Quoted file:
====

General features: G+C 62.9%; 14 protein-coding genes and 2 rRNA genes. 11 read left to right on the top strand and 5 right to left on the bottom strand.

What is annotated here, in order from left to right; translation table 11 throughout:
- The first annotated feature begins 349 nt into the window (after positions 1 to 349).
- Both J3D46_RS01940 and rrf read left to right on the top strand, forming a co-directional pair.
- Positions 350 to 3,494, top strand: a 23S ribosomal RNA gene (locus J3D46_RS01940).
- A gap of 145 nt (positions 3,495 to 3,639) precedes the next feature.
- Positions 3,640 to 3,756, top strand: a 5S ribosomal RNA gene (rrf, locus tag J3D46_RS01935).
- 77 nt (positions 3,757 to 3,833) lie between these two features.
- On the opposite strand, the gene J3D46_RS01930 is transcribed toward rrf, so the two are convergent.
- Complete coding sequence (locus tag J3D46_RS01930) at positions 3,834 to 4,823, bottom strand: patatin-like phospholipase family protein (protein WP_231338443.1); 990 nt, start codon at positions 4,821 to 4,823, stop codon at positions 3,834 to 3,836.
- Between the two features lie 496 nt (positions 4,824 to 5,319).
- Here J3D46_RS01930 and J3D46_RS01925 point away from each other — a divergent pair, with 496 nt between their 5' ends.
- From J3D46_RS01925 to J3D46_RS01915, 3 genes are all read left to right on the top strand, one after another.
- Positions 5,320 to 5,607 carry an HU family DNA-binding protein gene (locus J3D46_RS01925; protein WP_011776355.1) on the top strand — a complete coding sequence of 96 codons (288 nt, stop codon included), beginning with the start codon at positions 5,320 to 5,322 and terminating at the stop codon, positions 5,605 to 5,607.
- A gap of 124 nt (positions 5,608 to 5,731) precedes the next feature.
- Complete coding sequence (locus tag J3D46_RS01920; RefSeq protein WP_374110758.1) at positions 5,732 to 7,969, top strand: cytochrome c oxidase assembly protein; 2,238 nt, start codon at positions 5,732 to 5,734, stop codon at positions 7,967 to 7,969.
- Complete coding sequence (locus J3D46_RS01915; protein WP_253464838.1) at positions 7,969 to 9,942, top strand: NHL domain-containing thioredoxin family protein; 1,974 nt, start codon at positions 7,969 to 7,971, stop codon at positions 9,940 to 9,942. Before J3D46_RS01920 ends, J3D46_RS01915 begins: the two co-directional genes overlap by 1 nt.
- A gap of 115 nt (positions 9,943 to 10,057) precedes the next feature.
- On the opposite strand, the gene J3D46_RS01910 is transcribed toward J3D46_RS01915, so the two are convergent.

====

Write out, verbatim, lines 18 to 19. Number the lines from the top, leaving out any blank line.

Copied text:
- A gap of 115 nt (positions 9,943 to 10,057) precedes the next feature.
- On the opposite strand, the gene J3D46_RS01910 is transcribed toward J3D46_RS01915, so the two are convergent.